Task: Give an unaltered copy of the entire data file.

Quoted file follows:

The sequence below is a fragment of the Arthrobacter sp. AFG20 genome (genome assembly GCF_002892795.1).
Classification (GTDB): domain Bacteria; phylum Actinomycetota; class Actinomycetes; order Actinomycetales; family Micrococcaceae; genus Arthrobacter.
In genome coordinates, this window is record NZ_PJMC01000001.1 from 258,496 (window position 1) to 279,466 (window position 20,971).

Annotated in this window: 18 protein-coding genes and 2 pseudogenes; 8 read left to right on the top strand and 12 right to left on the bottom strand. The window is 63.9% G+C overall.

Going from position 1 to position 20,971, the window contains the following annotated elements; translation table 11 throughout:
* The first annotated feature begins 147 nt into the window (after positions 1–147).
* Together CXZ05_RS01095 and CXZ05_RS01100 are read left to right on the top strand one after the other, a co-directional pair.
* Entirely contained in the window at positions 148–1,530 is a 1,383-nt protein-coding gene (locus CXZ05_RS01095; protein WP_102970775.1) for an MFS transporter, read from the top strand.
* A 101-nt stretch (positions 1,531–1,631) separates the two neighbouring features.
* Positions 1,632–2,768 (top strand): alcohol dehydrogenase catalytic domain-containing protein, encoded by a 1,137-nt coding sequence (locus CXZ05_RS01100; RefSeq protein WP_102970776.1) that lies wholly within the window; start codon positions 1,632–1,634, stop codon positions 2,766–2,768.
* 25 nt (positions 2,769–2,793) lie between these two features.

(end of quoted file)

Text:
The sequence below is a fragment of the Arthrobacter sp. AFG20 genome (genome assembly GCF_002892795.1).
Classification (GTDB): domain Bacteria; phylum Actinomycetota; class Actinomycetes; order Actinomycetales; family Micrococcaceae; genus Arthrobacter.
In genome coordinates, this window is record NZ_PJMC01000001.1 from 258,496 (window position 1) to 279,466 (window position 20,971).

Annotated in this window: 18 protein-coding genes and 2 pseudogenes; 8 read left to right on the top strand and 12 right to left on the bottom strand. The window is 63.9% G+C overall.

Going from position 1 to position 20,971, the window contains the following annotated elements; translation table 11 throughout:
* The first annotated feature begins 147 nt into the window (after positions 1–147).
* Together CXZ05_RS01095 and CXZ05_RS01100 are read left to right on the top strand one after the other, a co-directional pair.
* Entirely contained in the window at positions 148–1,530 is a 1,383-nt protein-coding gene (locus CXZ05_RS01095; protein WP_102970775.1) for an MFS transporter, read from the top strand.
* A 101-nt stretch (positions 1,531–1,631) separates the two neighbouring features.
* Positions 1,632–2,768 (top strand): alcohol dehydrogenase catalytic domain-containing protein, encoded by a 1,137-nt coding sequence (locus CXZ05_RS01100; RefSeq protein WP_102970776.1) that lies wholly within the window; start codon positions 1,632–1,634, stop codon positions 2,766–2,768.
* 25 nt (positions 2,769–2,793) lie between these two features.